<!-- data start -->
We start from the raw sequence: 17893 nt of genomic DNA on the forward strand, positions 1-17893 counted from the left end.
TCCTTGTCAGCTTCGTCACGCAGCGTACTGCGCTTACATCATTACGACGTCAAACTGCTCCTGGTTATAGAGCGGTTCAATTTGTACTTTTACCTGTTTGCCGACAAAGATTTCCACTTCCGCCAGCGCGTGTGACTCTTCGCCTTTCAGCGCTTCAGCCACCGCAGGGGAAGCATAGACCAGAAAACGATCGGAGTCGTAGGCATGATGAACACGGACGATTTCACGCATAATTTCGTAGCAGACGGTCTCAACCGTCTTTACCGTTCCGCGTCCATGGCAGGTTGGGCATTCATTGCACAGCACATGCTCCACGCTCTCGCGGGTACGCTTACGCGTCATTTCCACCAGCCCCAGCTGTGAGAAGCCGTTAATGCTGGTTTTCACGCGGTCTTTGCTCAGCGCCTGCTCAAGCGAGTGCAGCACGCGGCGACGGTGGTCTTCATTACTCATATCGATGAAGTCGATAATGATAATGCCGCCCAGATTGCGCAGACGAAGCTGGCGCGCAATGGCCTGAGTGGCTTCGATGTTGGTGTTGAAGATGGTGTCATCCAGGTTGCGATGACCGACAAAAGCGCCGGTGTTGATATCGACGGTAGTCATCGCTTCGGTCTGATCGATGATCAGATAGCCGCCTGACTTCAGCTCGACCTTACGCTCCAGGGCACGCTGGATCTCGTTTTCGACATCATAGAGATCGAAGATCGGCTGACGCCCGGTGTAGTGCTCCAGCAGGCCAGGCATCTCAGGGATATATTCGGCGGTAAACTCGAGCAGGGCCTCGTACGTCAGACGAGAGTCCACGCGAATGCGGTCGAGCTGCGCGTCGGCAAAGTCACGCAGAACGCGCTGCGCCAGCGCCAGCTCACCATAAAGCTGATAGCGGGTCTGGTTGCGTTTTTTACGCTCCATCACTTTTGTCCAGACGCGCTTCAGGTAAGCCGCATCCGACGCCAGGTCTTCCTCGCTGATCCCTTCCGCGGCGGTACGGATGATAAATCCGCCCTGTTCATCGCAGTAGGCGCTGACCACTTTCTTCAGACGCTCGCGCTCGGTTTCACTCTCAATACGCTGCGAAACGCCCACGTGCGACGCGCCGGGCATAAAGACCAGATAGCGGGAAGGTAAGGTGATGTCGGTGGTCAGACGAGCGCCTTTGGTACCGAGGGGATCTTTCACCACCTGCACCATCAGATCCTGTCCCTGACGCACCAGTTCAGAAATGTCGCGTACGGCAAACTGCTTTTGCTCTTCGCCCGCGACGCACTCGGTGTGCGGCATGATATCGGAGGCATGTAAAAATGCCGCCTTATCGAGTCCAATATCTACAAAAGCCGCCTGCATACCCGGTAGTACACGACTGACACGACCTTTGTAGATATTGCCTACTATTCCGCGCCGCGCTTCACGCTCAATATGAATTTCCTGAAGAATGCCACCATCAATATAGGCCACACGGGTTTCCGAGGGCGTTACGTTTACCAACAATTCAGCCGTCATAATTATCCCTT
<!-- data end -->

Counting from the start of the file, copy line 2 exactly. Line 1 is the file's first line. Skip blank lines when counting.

TCCTTGTCAGCTTCGTCACGCAGCGTACTGCGCTTACATCATTACGACGTCAAACTGCTCCTGGTTATAGAGCGGTTCAATTTGTACTTTTACCTGTTTGCCGACAAAGATTTCCACTTCCGCCAGCGCGTGTGACTCTTCGCCTTTCAGCGCTTCAGCCACCGCAGGGGAAGCATAGACCAGAAAACGATCGGAGTCGTAGGCATGATGAACACGGACGATTTCACGCATAATTTCGTAGCAGACGGTCTCAACCGTCTTTACCGTTCCGCGTCCATGGCAGGTTGGGCATTCATTGCACAGCACATGCTCCACGCTCTCGCGGGTACGCTTACGCGTCATTTCCACCAGCCCCAGCTGTGAGAAGCCGTTAATGCTGGTTTTCACGCGGTCTTTGCTCAGCGCCTGCTCAAGCGAGTGCAGCACGCGGCGACGGTGGTCTTCATTACTCATATCGATGAAGTCGATAATGATAATGCCGCCCAGATTGCGCAGACGAAGCTGGCGCGCAATGGCCTGAGTGGCTTCGATGTTGGTGTTGAAGATGGTGTCATCCAGGTTGCGATGACCGACAAAAGCGCCGGTGTTGATATCGACGGTAGTCATCGCTTCGGTCTGATCGATGATCAGATAGCCGCCTGACTTCAGCTCGACCTTACGCTCCAGGGCACGCTGGATCTCGTTTTCGACATCATAGAGATCGAAGATCGGCTGACGCCCGGTGTAGTGCTCCAGCAGGCCAGGCATCTCAGGGATATATTCGGCGGTAAACTCGAGCAGGGCCTCGTACGTCAGACGAGAGTCCACGCGAATGCGGTCGAGCTGCGCGTCGGCAAAGTCACGCAGAACGCGCTGCGCCAGCGCCAGCTCACCATAAAGCTGATAGCGGGTCTGGTTGCGTTTTTTACGCTCCATCACTTTTGTCCAGACGCGCTTCAGGTAAGCCGCATCCGACGCCAGGTCTTCCTCGCTGATCCCTTCCGCGGCGGTACGGATGATAAATCCGCCCTGTTCATCGCAGTAGGCGCTGACCACTTTCTTCAGACGCTCGCGCTCGGTTTCACTCTCAATACGCTGCGAAACGCCCACGTGCGACGCGCCGGGCATAAAGACCAGATAGCGGGAAGGTAAGGTGATGTCGGTGGTCAGACGAGCGCCTTTGGTACCGAGGGGATCTTTCACCACCTGCACCATCAGATCCTGTCCCTGACGCACCAGTTCAGAAATGTCGCGTACGGCAAACTGCTTTTGCTCTTCGCCCGCGACGCACTCGGTGTGCGGCATGATATCGGAGGCATGTAAAAATGCCGCCTTATCGAGTCCAATATCTACAAAAGCCGCCTGCATACCCGGTAGTACACGACTGACACGACCTTTGTAGATATTGCCTACTATTCCGCGCCGCGCTTCACGCTCAATATGAATTTCCTGAAGAATGCCACCATCAATATAGGCCACACGGGTTTCCGAGGGCGTTACGTTTACCAACAATTCAGCCGTCATAATTATCCCTT